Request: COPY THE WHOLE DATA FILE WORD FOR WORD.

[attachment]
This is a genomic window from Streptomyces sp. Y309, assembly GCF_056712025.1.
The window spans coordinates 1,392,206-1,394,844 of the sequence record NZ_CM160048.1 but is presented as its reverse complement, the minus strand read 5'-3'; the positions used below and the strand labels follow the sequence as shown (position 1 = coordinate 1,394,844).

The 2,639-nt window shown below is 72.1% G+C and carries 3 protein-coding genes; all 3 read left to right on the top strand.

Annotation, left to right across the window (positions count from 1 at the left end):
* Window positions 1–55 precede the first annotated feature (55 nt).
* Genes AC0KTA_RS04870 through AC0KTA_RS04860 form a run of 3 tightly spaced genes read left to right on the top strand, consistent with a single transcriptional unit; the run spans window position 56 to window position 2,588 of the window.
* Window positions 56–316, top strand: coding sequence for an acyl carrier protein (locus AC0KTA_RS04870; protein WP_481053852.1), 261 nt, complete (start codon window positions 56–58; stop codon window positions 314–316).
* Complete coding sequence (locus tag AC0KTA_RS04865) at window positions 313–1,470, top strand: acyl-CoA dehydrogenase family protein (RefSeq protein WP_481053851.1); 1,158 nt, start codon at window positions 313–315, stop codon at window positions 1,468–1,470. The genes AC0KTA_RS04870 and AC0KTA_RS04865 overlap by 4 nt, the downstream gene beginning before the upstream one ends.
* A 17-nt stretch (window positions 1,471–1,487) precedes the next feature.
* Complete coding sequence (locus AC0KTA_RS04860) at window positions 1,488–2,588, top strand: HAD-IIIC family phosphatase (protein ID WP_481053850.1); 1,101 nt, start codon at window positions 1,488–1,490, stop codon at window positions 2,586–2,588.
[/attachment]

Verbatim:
This is a genomic window from Streptomyces sp. Y309, assembly GCF_056712025.1.
The window spans coordinates 1,392,206-1,394,844 of the sequence record NZ_CM160048.1 but is presented as its reverse complement, the minus strand read 5'-3'; the positions used below and the strand labels follow the sequence as shown (position 1 = coordinate 1,394,844).

The 2,639-nt window shown below is 72.1% G+C and carries 3 protein-coding genes; all 3 read left to right on the top strand.

Annotation, left to right across the window (positions count from 1 at the left end):
* Window positions 1–55 precede the first annotated feature (55 nt).
* Genes AC0KTA_RS04870 through AC0KTA_RS04860 form a run of 3 tightly spaced genes read left to right on the top strand, consistent with a single transcriptional unit; the run spans window position 56 to window position 2,588 of the window.
* Window positions 56–316, top strand: coding sequence for an acyl carrier protein (locus AC0KTA_RS04870; protein WP_481053852.1), 261 nt, complete (start codon window positions 56–58; stop codon window positions 314–316).
* Complete coding sequence (locus tag AC0KTA_RS04865) at window positions 313–1,470, top strand: acyl-CoA dehydrogenase family protein (RefSeq protein WP_481053851.1); 1,158 nt, start codon at window positions 313–315, stop codon at window positions 1,468–1,470. The genes AC0KTA_RS04870 and AC0KTA_RS04865 overlap by 4 nt, the downstream gene beginning before the upstream one ends.
* A 17-nt stretch (window positions 1,471–1,487) precedes the next feature.
* Complete coding sequence (locus AC0KTA_RS04860) at window positions 1,488–2,588, top strand: HAD-IIIC family phosphatase (protein ID WP_481053850.1); 1,101 nt, start codon at window positions 1,488–1,490, stop codon at window positions 2,586–2,588.